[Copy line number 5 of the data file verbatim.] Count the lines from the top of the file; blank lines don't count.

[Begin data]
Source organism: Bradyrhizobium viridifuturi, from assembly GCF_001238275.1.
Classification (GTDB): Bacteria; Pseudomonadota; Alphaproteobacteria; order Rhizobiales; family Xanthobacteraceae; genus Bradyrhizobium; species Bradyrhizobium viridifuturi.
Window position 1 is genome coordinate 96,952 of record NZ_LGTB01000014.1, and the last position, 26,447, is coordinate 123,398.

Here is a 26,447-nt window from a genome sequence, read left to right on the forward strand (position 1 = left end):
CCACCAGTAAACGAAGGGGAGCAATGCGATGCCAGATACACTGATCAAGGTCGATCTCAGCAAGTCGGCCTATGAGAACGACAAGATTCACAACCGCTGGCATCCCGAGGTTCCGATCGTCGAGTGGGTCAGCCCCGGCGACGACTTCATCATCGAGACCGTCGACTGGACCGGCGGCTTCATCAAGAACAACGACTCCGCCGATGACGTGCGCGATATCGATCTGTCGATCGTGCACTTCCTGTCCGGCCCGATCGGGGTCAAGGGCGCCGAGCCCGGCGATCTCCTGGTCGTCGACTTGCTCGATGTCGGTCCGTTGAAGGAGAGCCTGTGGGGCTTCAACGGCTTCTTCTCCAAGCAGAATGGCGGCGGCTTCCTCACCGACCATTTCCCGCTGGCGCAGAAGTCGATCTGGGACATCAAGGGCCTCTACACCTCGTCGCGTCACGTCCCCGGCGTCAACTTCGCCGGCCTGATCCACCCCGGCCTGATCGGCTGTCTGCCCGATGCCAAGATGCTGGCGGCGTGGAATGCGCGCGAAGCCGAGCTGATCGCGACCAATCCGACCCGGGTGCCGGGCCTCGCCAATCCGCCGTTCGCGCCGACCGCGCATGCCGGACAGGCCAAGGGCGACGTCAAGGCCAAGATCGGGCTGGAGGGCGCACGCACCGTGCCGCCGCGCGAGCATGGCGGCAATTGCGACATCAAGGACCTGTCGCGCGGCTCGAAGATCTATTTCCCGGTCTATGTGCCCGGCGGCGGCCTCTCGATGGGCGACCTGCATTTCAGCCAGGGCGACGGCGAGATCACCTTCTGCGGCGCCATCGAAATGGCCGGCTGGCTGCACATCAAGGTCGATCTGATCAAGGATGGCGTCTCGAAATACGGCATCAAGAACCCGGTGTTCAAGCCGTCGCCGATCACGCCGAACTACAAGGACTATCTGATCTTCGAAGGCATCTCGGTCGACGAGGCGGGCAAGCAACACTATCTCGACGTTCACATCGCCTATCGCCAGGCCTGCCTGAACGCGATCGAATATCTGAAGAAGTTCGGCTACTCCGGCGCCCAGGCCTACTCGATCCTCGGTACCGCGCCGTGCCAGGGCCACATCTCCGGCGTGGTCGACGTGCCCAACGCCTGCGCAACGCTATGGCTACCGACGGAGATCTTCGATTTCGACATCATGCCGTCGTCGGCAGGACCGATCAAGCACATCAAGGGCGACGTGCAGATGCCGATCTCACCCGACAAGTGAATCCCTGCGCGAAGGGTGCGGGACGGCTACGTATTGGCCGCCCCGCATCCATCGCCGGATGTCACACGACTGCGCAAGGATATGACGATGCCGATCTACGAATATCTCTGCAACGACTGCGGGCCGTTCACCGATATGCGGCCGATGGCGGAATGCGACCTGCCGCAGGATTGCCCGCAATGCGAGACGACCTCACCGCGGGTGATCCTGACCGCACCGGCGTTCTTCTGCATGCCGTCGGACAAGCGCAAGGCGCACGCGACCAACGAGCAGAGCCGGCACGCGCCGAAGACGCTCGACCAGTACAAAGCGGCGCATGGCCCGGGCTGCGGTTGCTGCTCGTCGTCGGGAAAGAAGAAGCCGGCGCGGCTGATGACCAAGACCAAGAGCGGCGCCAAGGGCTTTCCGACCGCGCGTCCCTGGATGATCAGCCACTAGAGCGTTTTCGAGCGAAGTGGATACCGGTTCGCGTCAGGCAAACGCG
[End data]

CCACCAGTAAACGAAGGGGAGCAATGCGATGCCAGATACACTGATCAAGGTCGATCTCAGCAAGTCGGCCTATGAGAACGACAAGATTCACAACCGCTGGCATCCCGAGGTTCCGATCGTCGAGTGGGTCAGCCCCGGCGACGACTTCATCATCGAGACCGTCGACTGGACCGGCGGCTTCATCAAGAACAACGACTCCGCCGATGACGTGCGCGATATCGATCTGTCGATCGTGCACTTCCTGTCCGGCCCGATCGGGGTCAAGGGCGCCGAGCCCGGCGATCTCCTGGTCGTCGACTTGCTCGATGTCGGTCCGTTGAAGGAGAGCCTGTGGGGCTTCAACGGCTTCTTCTCCAAGCAGAATGGCGGCGGCTTCCTCACCGACCATTTCCCGCTGGCGCAGAAGTCGATCTGGGACATCAAGGGCCTCTACACCTCGTCGCGTCACGTCCCCGGCGTCAACTTCGCCGGCCTGATCCACCCCGGCCTGATCGGCTGTCTGCCCGATGCCAAGATGCTGGCGGCGTGGAATGCGCGCGAAGCCGAGCTGATCGCGACCAATCCGACCCGGGTGCCGGGCCTCGCCAATCCGCCGTTCGCGCCGACCGCGCATGCCGGACAGGCCAAGGGCGACGTCAAGGCCAAGATCGGGCTGGAGGGCGCACGCACCGTGCCGCCGCGCGAGCATGGCGGCAATTGCGACATCAAGGACCTGTCGCGCGGCTCGAAGATCTATTTCCCGGTCTATGTGCCCGGCGGCGGCCTCTCGATGGGCGACCTGCATTTCAGCCAGGGCGACGGCGAGATCACCTTCTGCGGCGCCATCGAAATGGCCGGCTGGCTGCACATCAAGGTCGATCTGATCAAGGATGGCGTCTCGAAATACGGCATCAAGAACCCGGTGTTCAAGCCGTCGCCGATCACGCCGAACTACAAGGACTATCTGATCTTCGAAGGCATCTCGGTCGACGAGGCGGGCAAGCAACACTATCTCGACGTTCACATCGCCTATCGCCAGGCCTGCCTGAACGCGATCGAATATCTGAAGAAGTTCGGCTACTCCGGCGCCCAGGCCTACTCGATCCTCGGTACCGCGCCGTGCCAGGGCCACATCTCCGGCGTGGTCGACGTGCCCAACGCCTGCGCAACGCTATGGCTACCGACGGAGATCTTCGATTTCGACATCATGCCGTCGTCGGCAGGACCGATCAAGCACATCAAGGGCGACGTGCAGATGCCGATCTCACCCGACAAGTGAATCCCTGCGCGAAGGGTGCGGGACGGCTACGTATTGGCCGCCCCGCATCCATCGCCGGATGTCACACGACTGCGCAAGGATATGACGATGCCGATCTACGAATATCTCTGCAACGACTGCGGGCCGTTCACCGATATGCGGCCGATGGCGGAATGCGACCTGCCGCAGGATTGCCCGCAATGCGAGACGACCTCACCGCGGGTGATCCTGACCGCACCGGCGTTCTTCTGCATGCCGTCGGACAAGCGCAAGGCGCACGCGACCAACGAGCAGAGCCGGCACGCGCCGAAGACGCTCGACCAGTACAAAGCGGCGCATGGCCCGGGCTGCGGTTGCTGCTCGTCGTCGGGAAAGAAGAAGCCGGCGCGGCTGATGACCAAGACCAAGAGCGGCGCCAAGGGCTTTCCGACCGCGCGTCCCTGGATGATCAGCCACTAGAGCGTTTTCGAGCGAAGTGGATACCGGTTCGCGTCAGGCAAACGCG